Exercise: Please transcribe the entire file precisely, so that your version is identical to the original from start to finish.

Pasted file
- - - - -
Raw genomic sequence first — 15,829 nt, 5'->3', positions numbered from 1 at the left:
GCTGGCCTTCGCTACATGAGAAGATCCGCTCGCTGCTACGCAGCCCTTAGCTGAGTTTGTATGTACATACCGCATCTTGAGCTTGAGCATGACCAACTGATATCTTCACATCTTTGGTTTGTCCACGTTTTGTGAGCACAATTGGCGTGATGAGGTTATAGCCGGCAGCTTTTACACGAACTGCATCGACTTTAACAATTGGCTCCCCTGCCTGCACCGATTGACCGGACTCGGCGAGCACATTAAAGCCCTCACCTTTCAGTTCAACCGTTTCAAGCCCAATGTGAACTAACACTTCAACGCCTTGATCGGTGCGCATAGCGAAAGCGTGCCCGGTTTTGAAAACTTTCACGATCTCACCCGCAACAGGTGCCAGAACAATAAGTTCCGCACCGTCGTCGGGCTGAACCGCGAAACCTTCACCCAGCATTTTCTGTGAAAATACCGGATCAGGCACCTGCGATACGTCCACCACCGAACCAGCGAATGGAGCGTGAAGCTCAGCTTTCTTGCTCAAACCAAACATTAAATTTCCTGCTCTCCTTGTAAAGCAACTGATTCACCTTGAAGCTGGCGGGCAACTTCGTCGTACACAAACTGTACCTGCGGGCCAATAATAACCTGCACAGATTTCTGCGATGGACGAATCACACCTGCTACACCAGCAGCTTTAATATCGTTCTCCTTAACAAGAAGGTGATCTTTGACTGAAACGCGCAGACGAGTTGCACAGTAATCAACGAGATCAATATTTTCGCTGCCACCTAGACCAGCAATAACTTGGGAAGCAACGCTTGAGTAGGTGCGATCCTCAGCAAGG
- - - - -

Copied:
Raw genomic sequence first — 15,829 nt, 5'->3', positions numbered from 1 at the left:
GCTGGCCTTCGCTACATGAGAAGATCCGCTCGCTGCTACGCAGCCCTTAGCTGAGTTTGTATGTACATACCGCATCTTGAGCTTGAGCATGACCAACTGATATCTTCACATCTTTGGTTTGTCCACGTTTTGTGAGCACAATTGGCGTGATGAGGTTATAGCCGGCAGCTTTTACACGAACTGCATCGACTTTAACAATTGGCTCCCCTGCCTGCACCGATTGACCGGACTCGGCGAGCACATTAAAGCCCTCACCTTTCAGTTCAACCGTTTCAAGCCCAATGTGAACTAACACTTCAACGCCTTGATCGGTGCGCATAGCGAAAGCGTGCCCGGTTTTGAAAACTTTCACGATCTCACCCGCAACAGGTGCCAGAACAATAAGTTCCGCACCGTCGTCGGGCTGAACCGCGAAACCTTCACCCAGCATTTTCTGTGAAAATACCGGATCAGGCACCTGCGATACGTCCACCACCGAACCAGCGAATGGAGCGTGAAGCTCAGCTTTCTTGCTCAAACCAAACATTAAATTTCCTGCTCTCCTTGTAAAGCAACTGATTCACCTTGAAGCTGGCGGGCAACTTCGTCGTACACAAACTGTACCTGCGGGCCAATAATAACCTGCACAGATTTCTGCGATGGACGAATCACACCTGCTACACCAGCAGCTTTAATATCGTTCTCCTTAACAAGAAGGTGATCTTTGACTGAAACGCGCAGACGAGTTGCACAGTAATCAACGAGATCAATATTTTCGCTGCCACCTAGACCAGCAATAACTTGGGAAGCAACGCTTGAGTAGGTGCGATCCTCAGCAAGG